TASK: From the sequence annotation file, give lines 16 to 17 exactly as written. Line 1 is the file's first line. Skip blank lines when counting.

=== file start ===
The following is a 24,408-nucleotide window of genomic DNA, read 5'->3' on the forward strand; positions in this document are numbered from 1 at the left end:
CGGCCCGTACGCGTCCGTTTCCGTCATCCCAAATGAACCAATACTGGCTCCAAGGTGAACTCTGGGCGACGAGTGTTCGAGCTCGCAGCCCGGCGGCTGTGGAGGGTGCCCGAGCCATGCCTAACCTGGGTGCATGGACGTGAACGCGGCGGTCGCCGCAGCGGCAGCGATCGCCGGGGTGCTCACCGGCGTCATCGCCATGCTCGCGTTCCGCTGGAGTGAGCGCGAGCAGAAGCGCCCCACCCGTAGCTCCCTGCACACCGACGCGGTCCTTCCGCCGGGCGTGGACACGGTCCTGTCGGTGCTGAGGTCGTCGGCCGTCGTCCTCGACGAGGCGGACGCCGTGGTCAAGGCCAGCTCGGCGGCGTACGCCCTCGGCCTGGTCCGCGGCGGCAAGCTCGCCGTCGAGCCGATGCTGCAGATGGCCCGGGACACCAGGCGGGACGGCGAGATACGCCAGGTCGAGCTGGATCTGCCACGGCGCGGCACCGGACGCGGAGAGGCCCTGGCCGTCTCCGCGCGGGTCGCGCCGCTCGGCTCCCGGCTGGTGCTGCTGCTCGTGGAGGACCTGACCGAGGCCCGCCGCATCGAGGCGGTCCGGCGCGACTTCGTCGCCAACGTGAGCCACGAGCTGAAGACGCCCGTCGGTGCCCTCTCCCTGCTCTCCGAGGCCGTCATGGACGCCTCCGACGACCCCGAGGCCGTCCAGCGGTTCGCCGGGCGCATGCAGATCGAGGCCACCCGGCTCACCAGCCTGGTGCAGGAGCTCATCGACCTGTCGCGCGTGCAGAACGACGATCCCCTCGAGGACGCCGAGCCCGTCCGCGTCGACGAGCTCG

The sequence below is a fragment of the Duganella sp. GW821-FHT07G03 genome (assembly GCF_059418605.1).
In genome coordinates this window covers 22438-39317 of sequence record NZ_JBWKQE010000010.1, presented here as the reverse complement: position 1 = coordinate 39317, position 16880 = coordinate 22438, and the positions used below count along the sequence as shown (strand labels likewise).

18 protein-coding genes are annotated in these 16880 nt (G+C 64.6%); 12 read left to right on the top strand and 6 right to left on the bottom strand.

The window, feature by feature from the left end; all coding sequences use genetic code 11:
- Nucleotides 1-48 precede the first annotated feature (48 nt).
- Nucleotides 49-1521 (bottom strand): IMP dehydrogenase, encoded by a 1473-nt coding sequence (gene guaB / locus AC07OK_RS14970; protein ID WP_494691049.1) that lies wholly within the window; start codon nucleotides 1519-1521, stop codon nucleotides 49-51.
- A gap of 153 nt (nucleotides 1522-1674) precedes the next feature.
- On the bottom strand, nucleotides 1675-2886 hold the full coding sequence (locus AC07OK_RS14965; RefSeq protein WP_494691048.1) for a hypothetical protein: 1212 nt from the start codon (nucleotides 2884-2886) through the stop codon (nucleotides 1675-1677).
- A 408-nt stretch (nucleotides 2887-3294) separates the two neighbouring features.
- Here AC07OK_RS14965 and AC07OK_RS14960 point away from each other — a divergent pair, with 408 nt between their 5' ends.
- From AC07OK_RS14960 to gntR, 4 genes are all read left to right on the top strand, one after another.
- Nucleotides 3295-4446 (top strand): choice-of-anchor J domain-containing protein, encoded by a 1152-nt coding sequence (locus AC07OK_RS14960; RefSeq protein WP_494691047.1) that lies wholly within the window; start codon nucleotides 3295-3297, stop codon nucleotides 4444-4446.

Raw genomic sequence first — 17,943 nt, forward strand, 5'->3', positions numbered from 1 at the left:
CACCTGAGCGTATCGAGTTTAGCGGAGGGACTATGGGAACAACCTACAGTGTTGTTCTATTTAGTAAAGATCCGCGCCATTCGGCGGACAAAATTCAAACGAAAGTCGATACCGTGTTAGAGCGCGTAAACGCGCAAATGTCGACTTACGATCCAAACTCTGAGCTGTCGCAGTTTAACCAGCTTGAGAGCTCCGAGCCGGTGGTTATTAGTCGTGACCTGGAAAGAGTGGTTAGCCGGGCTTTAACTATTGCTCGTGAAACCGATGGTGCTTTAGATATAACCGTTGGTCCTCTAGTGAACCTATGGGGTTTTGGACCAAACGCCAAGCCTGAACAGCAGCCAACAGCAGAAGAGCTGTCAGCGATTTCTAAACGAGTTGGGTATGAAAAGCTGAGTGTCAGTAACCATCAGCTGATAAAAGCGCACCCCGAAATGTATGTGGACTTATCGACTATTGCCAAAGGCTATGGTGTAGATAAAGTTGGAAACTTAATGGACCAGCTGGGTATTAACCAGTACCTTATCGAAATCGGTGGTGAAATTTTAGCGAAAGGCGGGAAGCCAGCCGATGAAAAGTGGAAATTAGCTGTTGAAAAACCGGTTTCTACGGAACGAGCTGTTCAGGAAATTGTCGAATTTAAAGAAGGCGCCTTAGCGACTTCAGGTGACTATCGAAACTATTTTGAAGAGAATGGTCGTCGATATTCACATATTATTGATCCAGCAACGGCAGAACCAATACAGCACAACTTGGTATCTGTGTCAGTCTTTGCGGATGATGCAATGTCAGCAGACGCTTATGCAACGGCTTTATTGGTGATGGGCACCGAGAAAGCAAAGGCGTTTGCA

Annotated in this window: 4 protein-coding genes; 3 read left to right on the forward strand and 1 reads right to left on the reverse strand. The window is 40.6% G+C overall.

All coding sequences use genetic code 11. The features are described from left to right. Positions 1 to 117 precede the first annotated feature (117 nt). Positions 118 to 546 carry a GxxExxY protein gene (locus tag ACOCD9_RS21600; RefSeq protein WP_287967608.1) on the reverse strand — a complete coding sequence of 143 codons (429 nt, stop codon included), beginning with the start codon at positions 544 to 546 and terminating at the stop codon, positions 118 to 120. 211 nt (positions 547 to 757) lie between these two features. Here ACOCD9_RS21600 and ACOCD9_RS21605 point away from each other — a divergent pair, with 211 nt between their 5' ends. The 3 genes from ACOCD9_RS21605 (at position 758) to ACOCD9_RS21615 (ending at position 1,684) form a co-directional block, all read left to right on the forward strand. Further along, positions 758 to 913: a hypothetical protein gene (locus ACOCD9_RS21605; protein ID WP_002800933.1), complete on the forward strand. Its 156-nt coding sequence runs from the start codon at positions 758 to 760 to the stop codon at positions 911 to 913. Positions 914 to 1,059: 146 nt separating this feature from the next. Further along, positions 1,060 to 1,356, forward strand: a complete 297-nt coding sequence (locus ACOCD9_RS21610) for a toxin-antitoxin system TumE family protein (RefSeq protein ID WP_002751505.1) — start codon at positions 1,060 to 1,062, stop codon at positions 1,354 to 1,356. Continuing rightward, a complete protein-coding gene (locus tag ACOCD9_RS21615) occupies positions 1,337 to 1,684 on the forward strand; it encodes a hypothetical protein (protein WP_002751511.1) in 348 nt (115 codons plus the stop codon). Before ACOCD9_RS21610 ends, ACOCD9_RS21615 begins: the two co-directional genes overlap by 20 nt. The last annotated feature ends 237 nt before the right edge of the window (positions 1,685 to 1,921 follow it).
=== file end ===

CACCTGAGCGTATCGAGTTTAGCGGAGGGACTATGGGAACAACCTACAGTGTTGTTCTATTTAGTAAAGATCCGCGCCATTCGGCGGACAAAATTCAAACGAAAGTCGATACCGTGTTAGAGCGCGTAAACGCGCAAATGTCGACTTACGATCCAAACTCTGAGCTGTCGCAGTTTAACCAGCTTGAGAGCTCCGAGCCGGTGGTTATTAGTCGTGACCTGGAAAGAGTGGTTAGCCGGGCTTTAACTATTGCTCGTGAAACCGATGGTGCTTTAGATATAACCGTTGGTCCTCTAGTGAACCTATGGGGTTTTGGACCAAACGCCAAGCCTGAACAGCAGCCAACAGCAGAAGAGCTGTCAGCGATTTCTAAACGAGTTGGGTATGAAAAGCTGAGTGTCAGTAACCATCAGCTGATAAAAGCGCACCCCGAAATGTATGTGGACTTATCGACTATTGCCAAAGGCTATGGTGTAGATAAAGTTGGAAACTTAATGGACCAGCTGGGTATTAACCAGTACCTTATCGAAATCGGTGGTGAAATTTTAGCGAAAGGCGGGAAGCCAGCCGATGAAAAGTGGAAATTAGCTGTTGAAAAACCGGTTTCTACGGAACGAGCTGTTCAGGAAATTGTCGAATTTAAAGAAGGCGCCTTAGCGACTTCAGGTGACTATCGAAACTATTTTGAAGAGAATGGTCGTCGATATTCACATATTATTGATCCAGCAACGGCAGAACCAATACAGCACAACTTGGTATCTGTGTCAGTCTTTGCGGATGATGCAATGTCAGCAGACGCTTATGCAACGGCTTTATTGGTGATGGGCACCGAGAAAGCAAAGGCGTTTGCA

Annotated in this window: 4 protein-coding genes; 3 read left to right on the forward strand and 1 reads right to left on the reverse strand. The window is 40.6% G+C overall.